Spoiler Alert. Despite being one of the worst tales of NIMBYism I have been involved in, it all turned out as it should. The project proponent, the official project opponent, and the Planning Commission all ended up doing the right thing. 420 desperately needed housing units are being built according to the City General Plan, the Neighborhood Plan, and the existing zoning, at one of the most underutilized transit accessible locations west of Chicago.
The background for the saga started in 2000, when a small group of for-profit developers, not-for profit developers, housing activists, community activists, and business leaders went to see then-Mayor Willie Brown to ask him to restart neighborhood planning. We knew then, before the Dot-Com Bust and before the current Tech Boom, that San Francisco was in for a bad housing crisis. San Francisco had managed to build an average of a paltry 1,000 units a year all through the ‘80s and ‘90s when Vancouver, a much smaller city was producing 3,000 units a year, and Chicago, a much larger city, 5,000 units a year.
The usual pattern was a developer would acquire a site zoned for 100 units and propose 140. The NIMBYs would declare the impending end of civilization as we know it, and demand it be cut back to 50 units. After two years of squabbling, millions of dollars, and six hours of weeping and gnashing of teeth at the Planning Commission, a 65 unit project would be entitled. Thirty-five units that were supposedly permitted “as of right” would never be constructed. The land would be underdeveloped, essentially in perpetuity. Multiple this by ten or twenty times a year, and we were creating the housing shortage that is now upon us. Even with upping our game, San Francisco created some 22,000 jobs from 2010 to 2013, and only around 10,000 housing units during the same period. No wonder the average 1-bedroom in San Francisco is going for $3100 per month!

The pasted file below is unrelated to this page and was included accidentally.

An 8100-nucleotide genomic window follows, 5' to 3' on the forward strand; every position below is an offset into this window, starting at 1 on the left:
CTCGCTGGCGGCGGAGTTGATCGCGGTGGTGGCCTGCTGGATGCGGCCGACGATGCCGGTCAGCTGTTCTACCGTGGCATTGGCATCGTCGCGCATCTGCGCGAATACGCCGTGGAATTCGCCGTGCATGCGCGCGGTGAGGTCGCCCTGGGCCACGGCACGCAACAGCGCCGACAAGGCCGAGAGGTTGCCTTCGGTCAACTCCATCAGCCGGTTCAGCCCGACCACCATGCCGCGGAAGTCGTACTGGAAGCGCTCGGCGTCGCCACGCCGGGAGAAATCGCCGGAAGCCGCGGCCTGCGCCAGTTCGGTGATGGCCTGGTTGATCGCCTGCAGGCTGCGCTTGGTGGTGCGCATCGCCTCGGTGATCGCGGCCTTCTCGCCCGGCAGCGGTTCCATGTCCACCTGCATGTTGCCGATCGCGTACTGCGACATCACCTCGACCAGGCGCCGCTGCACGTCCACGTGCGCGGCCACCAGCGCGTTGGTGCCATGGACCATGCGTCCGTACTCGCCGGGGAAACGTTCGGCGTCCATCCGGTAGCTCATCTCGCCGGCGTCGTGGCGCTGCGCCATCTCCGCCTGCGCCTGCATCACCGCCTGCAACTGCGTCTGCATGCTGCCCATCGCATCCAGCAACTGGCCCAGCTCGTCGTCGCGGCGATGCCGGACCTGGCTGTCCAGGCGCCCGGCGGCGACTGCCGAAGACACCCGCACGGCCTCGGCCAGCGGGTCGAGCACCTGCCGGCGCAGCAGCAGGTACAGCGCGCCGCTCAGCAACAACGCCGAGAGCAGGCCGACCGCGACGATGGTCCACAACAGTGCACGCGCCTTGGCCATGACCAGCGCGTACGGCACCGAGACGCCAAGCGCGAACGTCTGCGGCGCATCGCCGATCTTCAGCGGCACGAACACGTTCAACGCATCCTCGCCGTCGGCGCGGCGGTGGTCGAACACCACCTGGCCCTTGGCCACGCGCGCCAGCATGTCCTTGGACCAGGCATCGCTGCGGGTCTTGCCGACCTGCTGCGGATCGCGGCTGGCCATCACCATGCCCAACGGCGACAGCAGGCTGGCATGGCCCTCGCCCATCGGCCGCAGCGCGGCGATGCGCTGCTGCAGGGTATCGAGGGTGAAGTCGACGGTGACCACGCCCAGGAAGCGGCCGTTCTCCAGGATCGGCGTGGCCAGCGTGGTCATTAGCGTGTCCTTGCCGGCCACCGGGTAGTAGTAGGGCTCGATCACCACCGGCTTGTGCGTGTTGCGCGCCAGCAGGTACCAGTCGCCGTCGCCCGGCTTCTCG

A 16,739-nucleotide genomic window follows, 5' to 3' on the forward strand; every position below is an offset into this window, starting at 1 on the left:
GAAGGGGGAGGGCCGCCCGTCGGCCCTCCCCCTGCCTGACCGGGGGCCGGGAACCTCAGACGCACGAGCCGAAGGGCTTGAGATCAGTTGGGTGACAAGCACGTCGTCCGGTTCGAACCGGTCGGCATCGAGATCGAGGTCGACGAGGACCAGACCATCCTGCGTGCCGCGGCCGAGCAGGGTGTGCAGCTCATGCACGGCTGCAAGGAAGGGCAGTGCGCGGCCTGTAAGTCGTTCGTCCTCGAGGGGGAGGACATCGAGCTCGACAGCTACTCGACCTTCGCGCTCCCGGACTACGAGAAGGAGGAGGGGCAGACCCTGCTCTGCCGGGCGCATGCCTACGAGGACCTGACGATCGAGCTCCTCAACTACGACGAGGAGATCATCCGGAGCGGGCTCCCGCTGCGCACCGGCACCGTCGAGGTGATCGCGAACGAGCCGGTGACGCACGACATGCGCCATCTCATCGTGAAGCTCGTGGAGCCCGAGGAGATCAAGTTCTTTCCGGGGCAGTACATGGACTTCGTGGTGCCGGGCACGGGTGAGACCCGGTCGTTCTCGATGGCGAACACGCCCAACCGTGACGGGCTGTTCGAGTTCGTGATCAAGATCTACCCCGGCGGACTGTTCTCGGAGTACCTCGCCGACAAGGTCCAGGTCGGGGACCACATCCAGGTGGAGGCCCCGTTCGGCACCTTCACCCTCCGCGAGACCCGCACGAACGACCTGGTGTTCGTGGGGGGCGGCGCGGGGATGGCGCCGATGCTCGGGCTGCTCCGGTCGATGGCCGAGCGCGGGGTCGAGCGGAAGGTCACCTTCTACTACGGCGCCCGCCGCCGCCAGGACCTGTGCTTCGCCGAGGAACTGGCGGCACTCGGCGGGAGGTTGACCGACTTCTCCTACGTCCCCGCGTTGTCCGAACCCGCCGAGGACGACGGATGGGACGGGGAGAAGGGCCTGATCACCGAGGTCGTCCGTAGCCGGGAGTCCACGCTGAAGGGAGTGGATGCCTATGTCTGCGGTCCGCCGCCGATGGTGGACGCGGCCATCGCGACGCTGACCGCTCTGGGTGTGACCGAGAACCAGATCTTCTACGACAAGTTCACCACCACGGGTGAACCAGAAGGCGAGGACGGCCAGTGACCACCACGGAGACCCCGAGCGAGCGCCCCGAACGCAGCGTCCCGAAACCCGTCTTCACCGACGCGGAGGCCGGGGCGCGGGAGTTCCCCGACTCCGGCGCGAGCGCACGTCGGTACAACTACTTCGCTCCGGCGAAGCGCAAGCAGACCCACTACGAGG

The mayor understood the problem and we were able to bring him a solution that we knew should work, just maybe. We asked the mayor to restart neighborhood planning, which had been languishing for decades. Our hope was to transfer the public negotiation away from a building-by-building skirmish to the bigger issue – how did we want our neighborhood as a whole to develop? Having been given a preview, the mayor brought his planning director, and top brass from the building department, public works, police, housing and others to the meeting. The mayor listened carefully for an hour, asked a few pointed questions, and at the end of the meeting told his staff, “Do it.”
He allocated $3m for neighborhood plans in three neighborhoods that, by virtue of demolished freeways or abandoned industrial buildings, had opportunity for complete new neighborhoods. We helped write the scopes for consultant studies, developed the budgets, and kept an eye on the process. The first plan, the Market-Octavia Plan, was supposed to be finished in 2002. It took until 2008! Little did we know going in how hard this would be to garner community consensus. But the Plan has been a great success. Where once there was vacant land where a double-deck freeway was fatally damaged in the Loma Prieta earthquake, today there stand almost half of the planned 6,000 new units proposed for the neighborhood, even after the hiatus of the Great Recession.
The particular site in question, 150 Van Ness, was one of a series of buildings that belonged to the California State Automobile Association, AAA, which had decamped to the suburbs several years earlier. Once a bastard Spanishy palazzo, it was covered with turquoise aluminum curtainwall in the ‘50s. But even that could not cover that it was hopelessly seismically compromised.